Blocks to Change
years, I taught a self-help course at my local adult school. At
the end of the class, I always passed out a list of self-help books.
Inevitably, at least one student would raise her hand and say, “I
have read most of these books, and they don’t help. I don’t
know what I’m doing wrong.” Speaking to these students
after class, I often discovered that they were stuck because they
didn’t understand one fundamental truth—our lives don’t
get better when we read a book or go to a class; our lives get better
when we put forth the effort to change.
Change is not only the solution to many of our problems, it is a
natural process from which we get a feeling of self-worth and well-being.
It feels good to change because we intuitively know this is the
only way to reach our full potential.
Despite the importance of change, it is not always easy. There are
countless stumbling blocks. Understanding these stumbling blocks
is the first step in breaking them down and moving them out of the
and Defense Mechanisms: Many times, we can’t change
because we adamantly deny that there is anything about us that needs
to be changed. Denial is usually a defense mechanism. A defense
mechanism is anything we think, say, or do to manage the feelings
we want to avoid. Sometimes even our feelings are defense mechanisms
against other feelings. For instance, I get angry to avoid fear
and blame others for my problems to keep the fear at bay.
Breaking through denial happens
when we are ready. Sometimes quietly, and sometimes in the middle
of great chaos, we have a moment of clarity. They we remember something
that someone told us years before, but we were afraid to acknowledge.
Perhaps this will happen when we wake up one morning. Sadly, for
those less fortunate, it will happen when a judge sentences them
to a life in prison. During these moments, we will open our eyes
and acknowledge the truth about our situation.
Perfectionism: We do not know if perfectionists
are born or made. I know I have always been driven by some inner
compulsion to do things over and over again until I get them “just
right.” Something deep within me gets great satisfaction from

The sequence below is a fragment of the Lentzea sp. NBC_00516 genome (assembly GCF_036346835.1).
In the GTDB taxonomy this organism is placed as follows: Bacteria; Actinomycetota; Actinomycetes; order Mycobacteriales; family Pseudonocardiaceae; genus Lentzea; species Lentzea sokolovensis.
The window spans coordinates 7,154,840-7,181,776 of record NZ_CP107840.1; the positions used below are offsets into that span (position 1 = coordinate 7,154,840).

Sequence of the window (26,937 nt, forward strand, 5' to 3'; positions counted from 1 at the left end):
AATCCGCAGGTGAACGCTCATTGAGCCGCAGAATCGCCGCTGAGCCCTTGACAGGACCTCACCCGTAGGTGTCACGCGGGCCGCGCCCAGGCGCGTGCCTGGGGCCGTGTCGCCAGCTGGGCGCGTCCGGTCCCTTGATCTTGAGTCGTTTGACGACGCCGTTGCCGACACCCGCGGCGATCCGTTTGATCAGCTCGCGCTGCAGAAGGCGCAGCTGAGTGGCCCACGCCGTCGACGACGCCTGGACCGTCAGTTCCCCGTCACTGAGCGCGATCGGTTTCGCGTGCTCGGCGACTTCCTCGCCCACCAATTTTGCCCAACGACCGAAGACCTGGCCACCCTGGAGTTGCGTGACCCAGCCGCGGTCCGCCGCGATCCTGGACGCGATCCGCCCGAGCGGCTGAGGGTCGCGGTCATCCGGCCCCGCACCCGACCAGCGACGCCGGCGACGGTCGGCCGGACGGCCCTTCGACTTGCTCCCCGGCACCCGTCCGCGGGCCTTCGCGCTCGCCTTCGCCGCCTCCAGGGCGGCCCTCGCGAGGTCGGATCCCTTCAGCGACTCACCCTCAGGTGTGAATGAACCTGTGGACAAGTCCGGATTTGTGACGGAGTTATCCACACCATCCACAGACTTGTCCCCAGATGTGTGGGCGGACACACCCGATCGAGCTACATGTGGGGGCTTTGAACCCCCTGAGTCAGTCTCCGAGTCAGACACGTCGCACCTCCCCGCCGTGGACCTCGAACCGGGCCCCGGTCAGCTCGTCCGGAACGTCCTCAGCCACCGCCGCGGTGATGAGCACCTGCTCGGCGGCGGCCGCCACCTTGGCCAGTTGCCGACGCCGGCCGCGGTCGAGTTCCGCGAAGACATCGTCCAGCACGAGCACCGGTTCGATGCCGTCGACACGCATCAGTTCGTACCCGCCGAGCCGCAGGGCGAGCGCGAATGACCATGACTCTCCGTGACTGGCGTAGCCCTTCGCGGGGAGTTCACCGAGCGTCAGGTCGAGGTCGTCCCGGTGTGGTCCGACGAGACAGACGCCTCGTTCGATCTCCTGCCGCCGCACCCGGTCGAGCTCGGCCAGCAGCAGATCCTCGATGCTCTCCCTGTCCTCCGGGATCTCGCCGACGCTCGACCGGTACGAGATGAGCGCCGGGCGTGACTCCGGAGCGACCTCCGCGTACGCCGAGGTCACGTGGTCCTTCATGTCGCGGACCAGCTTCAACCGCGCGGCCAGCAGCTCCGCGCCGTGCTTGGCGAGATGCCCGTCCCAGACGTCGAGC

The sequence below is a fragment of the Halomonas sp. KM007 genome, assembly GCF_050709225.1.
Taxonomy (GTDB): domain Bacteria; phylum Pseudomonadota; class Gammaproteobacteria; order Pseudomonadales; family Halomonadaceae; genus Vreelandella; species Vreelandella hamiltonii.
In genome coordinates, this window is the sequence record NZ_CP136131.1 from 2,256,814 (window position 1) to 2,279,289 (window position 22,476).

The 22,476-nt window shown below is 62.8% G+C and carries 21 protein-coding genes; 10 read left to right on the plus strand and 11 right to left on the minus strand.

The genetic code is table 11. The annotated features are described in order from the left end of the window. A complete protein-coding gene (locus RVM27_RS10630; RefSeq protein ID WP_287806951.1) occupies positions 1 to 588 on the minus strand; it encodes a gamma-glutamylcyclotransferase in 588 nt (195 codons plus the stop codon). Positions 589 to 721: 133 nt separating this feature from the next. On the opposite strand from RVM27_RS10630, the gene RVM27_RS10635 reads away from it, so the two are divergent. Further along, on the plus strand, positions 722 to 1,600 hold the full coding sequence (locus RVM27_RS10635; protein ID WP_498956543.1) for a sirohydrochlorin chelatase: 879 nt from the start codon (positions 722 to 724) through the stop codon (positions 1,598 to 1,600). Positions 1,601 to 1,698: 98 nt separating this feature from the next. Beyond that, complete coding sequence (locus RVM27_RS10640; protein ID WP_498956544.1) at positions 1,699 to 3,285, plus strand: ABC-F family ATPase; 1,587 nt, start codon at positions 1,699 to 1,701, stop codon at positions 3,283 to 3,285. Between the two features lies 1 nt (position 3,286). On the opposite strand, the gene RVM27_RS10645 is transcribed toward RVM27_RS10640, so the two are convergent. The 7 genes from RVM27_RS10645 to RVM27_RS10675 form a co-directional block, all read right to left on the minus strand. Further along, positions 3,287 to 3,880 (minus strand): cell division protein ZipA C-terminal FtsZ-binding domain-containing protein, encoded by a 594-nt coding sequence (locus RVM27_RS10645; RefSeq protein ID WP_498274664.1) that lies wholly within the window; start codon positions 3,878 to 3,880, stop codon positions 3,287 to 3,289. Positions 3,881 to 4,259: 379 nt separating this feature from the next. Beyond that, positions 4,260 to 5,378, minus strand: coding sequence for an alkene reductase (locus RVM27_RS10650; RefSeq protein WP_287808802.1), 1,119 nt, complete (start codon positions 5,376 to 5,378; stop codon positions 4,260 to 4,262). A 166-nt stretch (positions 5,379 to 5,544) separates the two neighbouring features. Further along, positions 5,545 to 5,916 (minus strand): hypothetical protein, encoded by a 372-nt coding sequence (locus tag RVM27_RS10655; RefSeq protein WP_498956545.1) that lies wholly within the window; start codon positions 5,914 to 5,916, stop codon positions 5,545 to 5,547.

this. On the other hand, I remember my mother saying, “If
it is worth doing, it is worth doing right.” Perhaps trying
to please her is also a part of my perfectionism. Whether perfectionism
is good or bad, I do know it can be a stumbling block to change
if we can’t move forward because we are afraid of making mistakes.
If you struggle with perfectionism, try to treat yourself as you
would an eager child who presents you with his first drawing. Would
you point out the flaws or would you praise her for the precious
gift she has presented to you? Your efforts to change are just as
precious and worthy of praise.
Fear is one of the biggest stumbling blocks to change because most
of us are afraid of the unknown. Fear usually manifests itself as
something else like ambivalence or denial. Fear also sends us all
kinds of negative messages like, “What if things get worse
instead of better?” “What if I fail?” “What
if I succeed and I can’t handle the responsibilities?”
To deal with our fear, we must make a decision and move forward.
Even if it is the wrong decision, it is better than doing nothing.
Moving forward by trial and error is a legitimate way to change.
There are several helpful expressions that describe this: “feel
the fear and do it anyway,” “act as if,” and “fake
it ‘til you make it.”
We often bond with our bad habits. The intimacy we create with the
person we have always been is hard to give up. When it is time to
change, we must grieve the loss of who they we were yesterday. Many
of us cannot bear any form of loss and the grief that goes with
it. It is much easier to just remain the same and never change.
Grieve if you have to, but move on.
Problems: Depression, shame, low self-esteem and other
emotional problems act like a wet blanket smothering the desire
to change. They make us tired and apathetic. They sap us of enthusiasm
and the energy we need to change. All of these things can be treated
with therapy and support groups. I recommend both.
Addiction: Nothing stands in the way of change
as much as addiction. Addiction is all about holding on to mood-altering
experiences and dangerous rituals at the expense of change, even
when the changes are necessary to save your life. If you are to
change, you must first treat your addictions.
stumbling blocks stand between you and change, tackle them one by
one, and become the person you were meant to be. And remember this:
“Change is to human life what the metamorphosis is to the
caterpillar. It is the inevitable cycle of life. If there is not
change, there is no life.”
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